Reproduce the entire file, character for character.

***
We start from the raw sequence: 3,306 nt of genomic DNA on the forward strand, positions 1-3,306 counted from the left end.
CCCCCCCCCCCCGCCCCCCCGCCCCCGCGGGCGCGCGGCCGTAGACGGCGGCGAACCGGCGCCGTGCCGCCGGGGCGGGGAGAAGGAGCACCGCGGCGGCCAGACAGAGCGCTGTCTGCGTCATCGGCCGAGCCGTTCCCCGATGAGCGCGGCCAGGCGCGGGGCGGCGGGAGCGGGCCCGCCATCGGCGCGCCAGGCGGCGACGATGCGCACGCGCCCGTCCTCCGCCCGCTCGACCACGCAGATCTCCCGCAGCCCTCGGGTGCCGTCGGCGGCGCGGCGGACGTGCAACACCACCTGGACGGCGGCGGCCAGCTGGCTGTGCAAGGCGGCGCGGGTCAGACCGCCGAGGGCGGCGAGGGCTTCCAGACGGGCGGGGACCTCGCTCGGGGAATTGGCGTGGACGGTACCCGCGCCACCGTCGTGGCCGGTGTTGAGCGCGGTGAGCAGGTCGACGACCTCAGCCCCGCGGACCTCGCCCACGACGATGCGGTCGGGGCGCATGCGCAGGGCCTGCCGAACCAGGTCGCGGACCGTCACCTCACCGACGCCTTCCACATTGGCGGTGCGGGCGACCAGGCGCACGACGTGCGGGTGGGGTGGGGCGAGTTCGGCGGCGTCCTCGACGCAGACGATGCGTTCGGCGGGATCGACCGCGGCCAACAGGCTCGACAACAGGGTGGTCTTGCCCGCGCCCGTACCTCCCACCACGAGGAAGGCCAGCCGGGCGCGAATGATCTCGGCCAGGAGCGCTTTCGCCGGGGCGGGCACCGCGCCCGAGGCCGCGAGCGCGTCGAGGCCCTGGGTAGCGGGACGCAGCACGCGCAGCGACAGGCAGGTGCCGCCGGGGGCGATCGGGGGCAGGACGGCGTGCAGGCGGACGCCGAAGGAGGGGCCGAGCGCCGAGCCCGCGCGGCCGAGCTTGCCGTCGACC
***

We start from the raw sequence: 3,306 nt of genomic DNA on the forward strand, positions 1-3,306 counted from the left end.
CCCCCCCCCCCCGCCCCCCCGCCCCCGCGGGCGCGCGGCCGTAGACGGCGGCGAACCGGCGCCGTGCCGCCGGGGCGGGGAGAAGGAGCACCGCGGCGGCCAGACAGAGCGCTGTCTGCGTCATCGGCCGAGCCGTTCCCCGATGAGCGCGGCCAGGCGCGGGGCGGCGGGAGCGGGCCCGCCATCGGCGCGCCAGGCGGCGACGATGCGCACGCGCCCGTCCTCCGCCCGCTCGACCACGCAGATCTCCCGCAGCCCTCGGGTGCCGTCGGCGGCGCGGCGGACGTGCAACACCACCTGGACGGCGGCGGCCAGCTGGCTGTGCAAGGCGGCGCGGGTCAGACCGCCGAGGGCGGCGAGGGCTTCCAGACGGGCGGGGACCTCGCTCGGGGAATTGGCGTGGACGGTACCCGCGCCACCGTCGTGGCCGGTGTTGAGCGCGGTGAGCAGGTCGACGACCTCAGCCCCGCGGACCTCGCCCACGACGATGCGGTCGGGGCGCATGCGCAGGGCCTGCCGAACCAGGTCGCGGACCGTCACCTCACCGACGCCTTCCACATTGGCGGTGCGGGCGACCAGGCGCACGACGTGCGGGTGGGGTGGGGCGAGTTCGGCGGCGTCCTCGACGCAGACGATGCGTTCGGCGGGATCGACCGCGGCCAACAGGCTCGACAACAGGGTGGTCTTGCCCGCGCCCGTACCTCCCACCACGAGGAAGGCCAGCCGGGCGCGAATGATCTCGGCCAGGAGCGCTTTCGCCGGGGCGGGCACCGCGCCCGAGGCCGCGAGCGCGTCGAGGCCCTGGGTAGCGGGACGCAGCACGCGCAGCGACAGGCAGGTGCCGCCGGGGGCGATCGGGGGCAGGACGGCGTGCAGGCGGACGCCGAAGGAGGGGCCGAGCGCCGAGCCCGCGCGGCCGAGCTTGCCGTCGACC